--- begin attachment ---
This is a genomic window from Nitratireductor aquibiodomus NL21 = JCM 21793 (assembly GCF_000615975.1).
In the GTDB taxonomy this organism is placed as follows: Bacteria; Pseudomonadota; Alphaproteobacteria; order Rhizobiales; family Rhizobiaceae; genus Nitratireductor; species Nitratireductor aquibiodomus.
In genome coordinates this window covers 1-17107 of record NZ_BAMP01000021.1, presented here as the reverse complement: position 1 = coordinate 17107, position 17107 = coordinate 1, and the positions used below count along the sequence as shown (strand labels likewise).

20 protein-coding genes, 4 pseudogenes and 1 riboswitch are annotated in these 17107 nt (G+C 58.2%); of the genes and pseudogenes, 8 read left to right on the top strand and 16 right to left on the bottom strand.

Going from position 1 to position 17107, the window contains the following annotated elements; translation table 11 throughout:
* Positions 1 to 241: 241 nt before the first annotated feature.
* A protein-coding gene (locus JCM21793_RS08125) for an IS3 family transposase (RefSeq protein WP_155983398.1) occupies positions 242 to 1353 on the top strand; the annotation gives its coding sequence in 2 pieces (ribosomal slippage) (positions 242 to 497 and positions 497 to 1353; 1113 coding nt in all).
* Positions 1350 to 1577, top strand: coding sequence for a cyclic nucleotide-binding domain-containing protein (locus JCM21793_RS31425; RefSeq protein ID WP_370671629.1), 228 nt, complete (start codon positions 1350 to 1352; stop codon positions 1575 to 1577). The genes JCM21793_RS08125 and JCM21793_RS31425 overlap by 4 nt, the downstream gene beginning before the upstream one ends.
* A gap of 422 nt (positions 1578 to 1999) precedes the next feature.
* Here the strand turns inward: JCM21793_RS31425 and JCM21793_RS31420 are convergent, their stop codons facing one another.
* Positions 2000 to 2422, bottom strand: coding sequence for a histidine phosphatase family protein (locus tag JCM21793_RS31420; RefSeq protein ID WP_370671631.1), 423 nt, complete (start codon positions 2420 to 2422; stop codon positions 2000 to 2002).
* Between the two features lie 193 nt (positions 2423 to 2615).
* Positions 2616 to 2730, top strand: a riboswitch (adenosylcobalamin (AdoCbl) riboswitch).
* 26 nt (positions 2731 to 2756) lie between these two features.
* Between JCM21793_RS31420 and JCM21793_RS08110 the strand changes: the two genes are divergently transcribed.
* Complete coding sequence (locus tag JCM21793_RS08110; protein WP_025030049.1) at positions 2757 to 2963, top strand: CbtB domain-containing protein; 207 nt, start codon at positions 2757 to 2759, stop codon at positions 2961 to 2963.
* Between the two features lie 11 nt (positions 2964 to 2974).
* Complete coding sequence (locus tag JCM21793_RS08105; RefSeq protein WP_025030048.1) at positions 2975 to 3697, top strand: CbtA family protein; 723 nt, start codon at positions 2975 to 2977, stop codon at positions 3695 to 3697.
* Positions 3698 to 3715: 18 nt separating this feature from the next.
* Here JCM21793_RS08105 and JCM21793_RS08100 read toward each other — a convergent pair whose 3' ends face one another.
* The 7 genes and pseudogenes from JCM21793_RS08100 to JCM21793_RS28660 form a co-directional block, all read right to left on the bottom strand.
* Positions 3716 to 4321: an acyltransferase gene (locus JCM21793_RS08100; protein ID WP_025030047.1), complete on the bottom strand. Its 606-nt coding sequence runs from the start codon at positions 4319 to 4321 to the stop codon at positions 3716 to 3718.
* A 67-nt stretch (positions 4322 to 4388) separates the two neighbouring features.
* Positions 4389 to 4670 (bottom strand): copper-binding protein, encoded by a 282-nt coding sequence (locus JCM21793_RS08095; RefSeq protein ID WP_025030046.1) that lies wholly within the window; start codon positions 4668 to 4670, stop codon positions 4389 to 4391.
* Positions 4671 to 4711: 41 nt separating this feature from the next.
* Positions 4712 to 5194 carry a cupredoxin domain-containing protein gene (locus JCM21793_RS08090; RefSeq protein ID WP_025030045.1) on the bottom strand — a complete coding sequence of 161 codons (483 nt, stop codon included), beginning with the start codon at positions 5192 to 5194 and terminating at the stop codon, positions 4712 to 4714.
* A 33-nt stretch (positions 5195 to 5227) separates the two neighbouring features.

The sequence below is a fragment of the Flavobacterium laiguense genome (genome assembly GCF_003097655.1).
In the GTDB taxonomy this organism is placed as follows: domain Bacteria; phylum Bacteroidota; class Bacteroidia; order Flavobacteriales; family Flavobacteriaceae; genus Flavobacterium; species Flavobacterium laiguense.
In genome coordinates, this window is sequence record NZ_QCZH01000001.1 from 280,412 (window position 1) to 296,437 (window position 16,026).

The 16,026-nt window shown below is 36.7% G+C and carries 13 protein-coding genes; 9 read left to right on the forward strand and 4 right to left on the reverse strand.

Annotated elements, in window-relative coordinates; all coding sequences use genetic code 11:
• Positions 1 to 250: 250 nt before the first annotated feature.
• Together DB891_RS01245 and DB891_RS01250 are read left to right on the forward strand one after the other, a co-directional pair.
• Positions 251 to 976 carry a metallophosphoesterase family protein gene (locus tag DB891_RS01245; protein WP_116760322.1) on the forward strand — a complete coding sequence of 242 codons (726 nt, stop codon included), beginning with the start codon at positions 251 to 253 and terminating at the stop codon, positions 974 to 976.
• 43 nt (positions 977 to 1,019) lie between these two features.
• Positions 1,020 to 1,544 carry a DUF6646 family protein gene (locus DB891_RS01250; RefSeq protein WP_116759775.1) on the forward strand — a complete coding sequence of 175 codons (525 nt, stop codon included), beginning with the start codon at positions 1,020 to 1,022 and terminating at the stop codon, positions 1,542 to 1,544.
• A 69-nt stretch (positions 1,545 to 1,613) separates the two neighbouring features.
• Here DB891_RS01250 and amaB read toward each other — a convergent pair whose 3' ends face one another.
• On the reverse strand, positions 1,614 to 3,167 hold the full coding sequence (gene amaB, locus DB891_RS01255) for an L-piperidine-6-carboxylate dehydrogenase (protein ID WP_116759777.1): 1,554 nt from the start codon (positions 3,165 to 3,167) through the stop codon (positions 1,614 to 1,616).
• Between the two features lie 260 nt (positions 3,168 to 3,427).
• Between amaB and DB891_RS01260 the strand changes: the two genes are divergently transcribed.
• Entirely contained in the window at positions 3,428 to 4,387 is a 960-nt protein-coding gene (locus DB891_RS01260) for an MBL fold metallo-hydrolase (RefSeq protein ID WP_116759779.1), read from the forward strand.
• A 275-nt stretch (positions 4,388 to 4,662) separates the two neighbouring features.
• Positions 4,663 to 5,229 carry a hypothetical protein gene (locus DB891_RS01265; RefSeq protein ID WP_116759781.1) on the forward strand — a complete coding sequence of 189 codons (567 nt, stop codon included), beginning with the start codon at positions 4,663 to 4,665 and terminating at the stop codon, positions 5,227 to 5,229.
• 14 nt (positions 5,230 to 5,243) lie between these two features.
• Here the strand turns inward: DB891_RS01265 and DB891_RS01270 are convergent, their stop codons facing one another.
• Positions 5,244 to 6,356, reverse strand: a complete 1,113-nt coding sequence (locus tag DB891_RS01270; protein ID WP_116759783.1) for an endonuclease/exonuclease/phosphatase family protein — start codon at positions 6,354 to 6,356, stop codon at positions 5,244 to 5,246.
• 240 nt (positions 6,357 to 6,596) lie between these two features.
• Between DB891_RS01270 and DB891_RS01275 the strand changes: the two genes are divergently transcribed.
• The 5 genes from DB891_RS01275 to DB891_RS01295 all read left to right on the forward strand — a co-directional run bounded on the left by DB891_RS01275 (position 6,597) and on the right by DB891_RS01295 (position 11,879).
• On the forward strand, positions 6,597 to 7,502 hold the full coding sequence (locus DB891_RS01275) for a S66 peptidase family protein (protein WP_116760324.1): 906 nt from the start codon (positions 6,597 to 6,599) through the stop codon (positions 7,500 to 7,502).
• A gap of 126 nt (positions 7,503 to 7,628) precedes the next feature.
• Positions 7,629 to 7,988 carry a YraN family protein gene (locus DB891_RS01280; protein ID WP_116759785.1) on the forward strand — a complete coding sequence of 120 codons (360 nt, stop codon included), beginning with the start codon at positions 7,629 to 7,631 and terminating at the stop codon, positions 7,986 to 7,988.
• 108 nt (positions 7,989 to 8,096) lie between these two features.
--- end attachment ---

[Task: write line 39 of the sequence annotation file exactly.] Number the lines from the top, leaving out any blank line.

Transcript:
• Here DB891_RS01250 and amaB read toward each other — a convergent pair whose 3' ends face one another.